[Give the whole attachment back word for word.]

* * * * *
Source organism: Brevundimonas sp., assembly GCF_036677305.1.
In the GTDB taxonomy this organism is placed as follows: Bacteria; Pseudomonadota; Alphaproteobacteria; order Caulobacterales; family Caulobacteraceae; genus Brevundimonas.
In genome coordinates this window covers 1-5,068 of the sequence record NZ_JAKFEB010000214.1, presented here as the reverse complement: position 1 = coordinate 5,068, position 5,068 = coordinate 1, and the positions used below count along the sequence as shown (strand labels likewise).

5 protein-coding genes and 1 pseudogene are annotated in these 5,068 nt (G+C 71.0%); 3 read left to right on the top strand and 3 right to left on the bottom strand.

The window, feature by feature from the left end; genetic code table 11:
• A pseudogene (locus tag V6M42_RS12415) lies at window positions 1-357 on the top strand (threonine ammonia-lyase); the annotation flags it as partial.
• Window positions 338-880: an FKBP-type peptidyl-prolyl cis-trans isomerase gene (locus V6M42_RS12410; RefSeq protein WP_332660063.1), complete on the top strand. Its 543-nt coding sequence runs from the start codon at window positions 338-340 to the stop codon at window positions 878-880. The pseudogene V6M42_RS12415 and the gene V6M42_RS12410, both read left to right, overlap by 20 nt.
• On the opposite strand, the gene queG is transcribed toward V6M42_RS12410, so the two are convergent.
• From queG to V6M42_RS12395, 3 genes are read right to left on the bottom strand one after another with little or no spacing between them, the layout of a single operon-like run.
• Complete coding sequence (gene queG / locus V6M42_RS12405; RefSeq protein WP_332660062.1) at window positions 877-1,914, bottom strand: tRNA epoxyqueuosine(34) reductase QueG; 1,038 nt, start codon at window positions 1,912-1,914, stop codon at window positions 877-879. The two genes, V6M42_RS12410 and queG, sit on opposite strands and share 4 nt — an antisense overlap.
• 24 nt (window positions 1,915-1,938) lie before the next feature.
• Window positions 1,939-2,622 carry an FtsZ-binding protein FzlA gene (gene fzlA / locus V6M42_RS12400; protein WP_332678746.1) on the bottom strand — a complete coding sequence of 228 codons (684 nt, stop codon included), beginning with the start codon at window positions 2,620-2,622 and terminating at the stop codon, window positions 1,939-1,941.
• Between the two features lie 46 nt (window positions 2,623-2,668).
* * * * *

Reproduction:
Source organism: Brevundimonas sp., assembly GCF_036677305.1.
In the GTDB taxonomy this organism is placed as follows: Bacteria; Pseudomonadota; Alphaproteobacteria; order Caulobacterales; family Caulobacteraceae; genus Brevundimonas.
In genome coordinates this window covers 1-5,068 of the sequence record NZ_JAKFEB010000214.1, presented here as the reverse complement: position 1 = coordinate 5,068, position 5,068 = coordinate 1, and the positions used below count along the sequence as shown (strand labels likewise).

5 protein-coding genes and 1 pseudogene are annotated in these 5,068 nt (G+C 71.0%); 3 read left to right on the top strand and 3 right to left on the bottom strand.

The window, feature by feature from the left end; genetic code table 11:
• A pseudogene (locus tag V6M42_RS12415) lies at window positions 1-357 on the top strand (threonine ammonia-lyase); the annotation flags it as partial.
• Window positions 338-880: an FKBP-type peptidyl-prolyl cis-trans isomerase gene (locus V6M42_RS12410; RefSeq protein WP_332660063.1), complete on the top strand. Its 543-nt coding sequence runs from the start codon at window positions 338-340 to the stop codon at window positions 878-880. The pseudogene V6M42_RS12415 and the gene V6M42_RS12410, both read left to right, overlap by 20 nt.
• On the opposite strand, the gene queG is transcribed toward V6M42_RS12410, so the two are convergent.
• From queG to V6M42_RS12395, 3 genes are read right to left on the bottom strand one after another with little or no spacing between them, the layout of a single operon-like run.
• Complete coding sequence (gene queG / locus V6M42_RS12405; RefSeq protein WP_332660062.1) at window positions 877-1,914, bottom strand: tRNA epoxyqueuosine(34) reductase QueG; 1,038 nt, start codon at window positions 1,912-1,914, stop codon at window positions 877-879. The two genes, V6M42_RS12410 and queG, sit on opposite strands and share 4 nt — an antisense overlap.
• 24 nt (window positions 1,915-1,938) lie before the next feature.
• Window positions 1,939-2,622 carry an FtsZ-binding protein FzlA gene (gene fzlA / locus V6M42_RS12400; protein WP_332678746.1) on the bottom strand — a complete coding sequence of 228 codons (684 nt, stop codon included), beginning with the start codon at window positions 2,620-2,622 and terminating at the stop codon, window positions 1,939-1,941.
• Between the two features lie 46 nt (window positions 2,623-2,668).